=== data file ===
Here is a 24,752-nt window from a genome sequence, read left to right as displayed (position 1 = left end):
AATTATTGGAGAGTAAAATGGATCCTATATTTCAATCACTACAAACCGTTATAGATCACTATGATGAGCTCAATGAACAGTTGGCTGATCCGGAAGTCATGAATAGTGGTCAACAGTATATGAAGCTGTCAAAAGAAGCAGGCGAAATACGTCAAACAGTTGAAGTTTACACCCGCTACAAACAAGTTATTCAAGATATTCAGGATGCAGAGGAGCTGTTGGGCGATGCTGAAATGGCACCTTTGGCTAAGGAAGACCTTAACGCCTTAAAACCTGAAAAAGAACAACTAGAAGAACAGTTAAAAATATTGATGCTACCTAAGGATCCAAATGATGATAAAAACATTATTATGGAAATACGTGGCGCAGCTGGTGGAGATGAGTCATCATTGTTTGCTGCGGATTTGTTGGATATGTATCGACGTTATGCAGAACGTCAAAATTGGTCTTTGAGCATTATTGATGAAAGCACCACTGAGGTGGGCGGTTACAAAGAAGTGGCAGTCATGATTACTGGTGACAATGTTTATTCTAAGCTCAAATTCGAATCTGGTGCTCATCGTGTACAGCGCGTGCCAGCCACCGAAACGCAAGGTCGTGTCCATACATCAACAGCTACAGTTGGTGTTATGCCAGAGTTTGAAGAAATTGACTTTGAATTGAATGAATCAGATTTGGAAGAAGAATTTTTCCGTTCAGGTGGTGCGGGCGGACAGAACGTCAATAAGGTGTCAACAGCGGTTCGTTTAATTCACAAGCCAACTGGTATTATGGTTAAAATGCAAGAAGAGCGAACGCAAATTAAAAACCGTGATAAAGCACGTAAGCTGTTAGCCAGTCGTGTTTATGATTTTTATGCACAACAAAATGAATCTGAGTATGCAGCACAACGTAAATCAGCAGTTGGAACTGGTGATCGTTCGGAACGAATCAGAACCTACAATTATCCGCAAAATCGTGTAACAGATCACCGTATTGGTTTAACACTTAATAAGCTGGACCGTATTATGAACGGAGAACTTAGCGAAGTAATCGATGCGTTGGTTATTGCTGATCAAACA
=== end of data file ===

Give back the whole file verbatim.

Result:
Here is a 24,752-nt window from a genome sequence, read left to right as displayed (position 1 = left end):
AATTATTGGAGAGTAAAATGGATCCTATATTTCAATCACTACAAACCGTTATAGATCACTATGATGAGCTCAATGAACAGTTGGCTGATCCGGAAGTCATGAATAGTGGTCAACAGTATATGAAGCTGTCAAAAGAAGCAGGCGAAATACGTCAAACAGTTGAAGTTTACACCCGCTACAAACAAGTTATTCAAGATATTCAGGATGCAGAGGAGCTGTTGGGCGATGCTGAAATGGCACCTTTGGCTAAGGAAGACCTTAACGCCTTAAAACCTGAAAAAGAACAACTAGAAGAACAGTTAAAAATATTGATGCTACCTAAGGATCCAAATGATGATAAAAACATTATTATGGAAATACGTGGCGCAGCTGGTGGAGATGAGTCATCATTGTTTGCTGCGGATTTGTTGGATATGTATCGACGTTATGCAGAACGTCAAAATTGGTCTTTGAGCATTATTGATGAAAGCACCACTGAGGTGGGCGGTTACAAAGAAGTGGCAGTCATGATTACTGGTGACAATGTTTATTCTAAGCTCAAATTCGAATCTGGTGCTCATCGTGTACAGCGCGTGCCAGCCACCGAAACGCAAGGTCGTGTCCATACATCAACAGCTACAGTTGGTGTTATGCCAGAGTTTGAAGAAATTGACTTTGAATTGAATGAATCAGATTTGGAAGAAGAATTTTTCCGTTCAGGTGGTGCGGGCGGACAGAACGTCAATAAGGTGTCAACAGCGGTTCGTTTAATTCACAAGCCAACTGGTATTATGGTTAAAATGCAAGAAGAGCGAACGCAAATTAAAAACCGTGATAAAGCACGTAAGCTGTTAGCCAGTCGTGTTTATGATTTTTATGCACAACAAAATGAATCTGAGTATGCAGCACAACGTAAATCAGCAGTTGGAACTGGTGATCGTTCGGAACGAATCAGAACCTACAATTATCCGCAAAATCGTGTAACAGATCACCGTATTGGTTTAACACTTAATAAGCTGGACCGTATTATGAACGGAGAACTTAGCGAAGTAATCGATGCGTTGGTTATTGCTGATCAAACA